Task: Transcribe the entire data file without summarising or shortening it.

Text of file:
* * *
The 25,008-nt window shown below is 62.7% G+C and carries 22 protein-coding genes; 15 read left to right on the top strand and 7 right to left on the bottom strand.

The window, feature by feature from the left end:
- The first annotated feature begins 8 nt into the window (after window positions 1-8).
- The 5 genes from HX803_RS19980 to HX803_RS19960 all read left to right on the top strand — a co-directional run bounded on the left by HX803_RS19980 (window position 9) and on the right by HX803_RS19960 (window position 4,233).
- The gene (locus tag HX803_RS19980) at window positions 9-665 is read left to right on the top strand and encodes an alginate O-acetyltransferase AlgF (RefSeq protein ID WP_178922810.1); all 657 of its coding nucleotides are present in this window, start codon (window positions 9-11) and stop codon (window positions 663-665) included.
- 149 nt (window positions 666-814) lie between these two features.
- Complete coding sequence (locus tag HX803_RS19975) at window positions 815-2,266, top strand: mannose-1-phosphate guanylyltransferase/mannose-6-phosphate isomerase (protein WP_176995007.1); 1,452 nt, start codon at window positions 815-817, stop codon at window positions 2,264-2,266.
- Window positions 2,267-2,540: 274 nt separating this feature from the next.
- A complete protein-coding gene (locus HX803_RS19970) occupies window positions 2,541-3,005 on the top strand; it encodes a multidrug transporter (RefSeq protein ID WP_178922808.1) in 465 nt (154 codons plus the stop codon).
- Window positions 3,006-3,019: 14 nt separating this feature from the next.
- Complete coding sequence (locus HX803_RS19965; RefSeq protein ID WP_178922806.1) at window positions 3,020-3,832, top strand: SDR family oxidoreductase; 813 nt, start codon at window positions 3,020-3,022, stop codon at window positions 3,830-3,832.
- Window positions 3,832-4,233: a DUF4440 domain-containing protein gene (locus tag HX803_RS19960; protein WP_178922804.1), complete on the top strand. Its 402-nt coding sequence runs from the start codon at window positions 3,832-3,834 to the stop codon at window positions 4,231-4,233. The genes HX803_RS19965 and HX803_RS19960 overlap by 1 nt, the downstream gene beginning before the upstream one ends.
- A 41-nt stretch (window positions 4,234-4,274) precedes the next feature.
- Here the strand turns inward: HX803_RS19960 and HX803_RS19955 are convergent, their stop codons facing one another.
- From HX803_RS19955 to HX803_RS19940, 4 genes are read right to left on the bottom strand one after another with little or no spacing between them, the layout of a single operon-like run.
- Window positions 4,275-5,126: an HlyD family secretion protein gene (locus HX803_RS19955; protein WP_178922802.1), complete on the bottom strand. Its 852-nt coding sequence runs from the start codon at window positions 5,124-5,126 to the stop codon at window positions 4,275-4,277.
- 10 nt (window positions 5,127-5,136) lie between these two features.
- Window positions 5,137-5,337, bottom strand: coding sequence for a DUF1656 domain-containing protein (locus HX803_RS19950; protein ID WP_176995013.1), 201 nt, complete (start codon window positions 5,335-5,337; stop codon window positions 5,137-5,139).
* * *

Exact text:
The 25,008-nt window shown below is 62.7% G+C and carries 22 protein-coding genes; 15 read left to right on the top strand and 7 right to left on the bottom strand.

The window, feature by feature from the left end:
- The first annotated feature begins 8 nt into the window (after window positions 1-8).
- The 5 genes from HX803_RS19980 to HX803_RS19960 all read left to right on the top strand — a co-directional run bounded on the left by HX803_RS19980 (window position 9) and on the right by HX803_RS19960 (window position 4,233).
- The gene (locus tag HX803_RS19980) at window positions 9-665 is read left to right on the top strand and encodes an alginate O-acetyltransferase AlgF (RefSeq protein ID WP_178922810.1); all 657 of its coding nucleotides are present in this window, start codon (window positions 9-11) and stop codon (window positions 663-665) included.
- 149 nt (window positions 666-814) lie between these two features.
- Complete coding sequence (locus tag HX803_RS19975) at window positions 815-2,266, top strand: mannose-1-phosphate guanylyltransferase/mannose-6-phosphate isomerase (protein WP_176995007.1); 1,452 nt, start codon at window positions 815-817, stop codon at window positions 2,264-2,266.
- Window positions 2,267-2,540: 274 nt separating this feature from the next.
- A complete protein-coding gene (locus HX803_RS19970) occupies window positions 2,541-3,005 on the top strand; it encodes a multidrug transporter (RefSeq protein ID WP_178922808.1) in 465 nt (154 codons plus the stop codon).
- Window positions 3,006-3,019: 14 nt separating this feature from the next.
- Complete coding sequence (locus HX803_RS19965; RefSeq protein ID WP_178922806.1) at window positions 3,020-3,832, top strand: SDR family oxidoreductase; 813 nt, start codon at window positions 3,020-3,022, stop codon at window positions 3,830-3,832.
- Window positions 3,832-4,233: a DUF4440 domain-containing protein gene (locus tag HX803_RS19960; protein WP_178922804.1), complete on the top strand. Its 402-nt coding sequence runs from the start codon at window positions 3,832-3,834 to the stop codon at window positions 4,231-4,233. The genes HX803_RS19965 and HX803_RS19960 overlap by 1 nt, the downstream gene beginning before the upstream one ends.
- A 41-nt stretch (window positions 4,234-4,274) precedes the next feature.
- Here the strand turns inward: HX803_RS19960 and HX803_RS19955 are convergent, their stop codons facing one another.
- From HX803_RS19955 to HX803_RS19940, 4 genes are read right to left on the bottom strand one after another with little or no spacing between them, the layout of a single operon-like run.
- Window positions 4,275-5,126: an HlyD family secretion protein gene (locus HX803_RS19955; protein WP_178922802.1), complete on the bottom strand. Its 852-nt coding sequence runs from the start codon at window positions 5,124-5,126 to the stop codon at window positions 4,275-4,277.
- 10 nt (window positions 5,127-5,136) lie between these two features.
- Window positions 5,137-5,337, bottom strand: coding sequence for a DUF1656 domain-containing protein (locus HX803_RS19950; protein ID WP_176995013.1), 201 nt, complete (start codon window positions 5,335-5,337; stop codon window positions 5,137-5,139).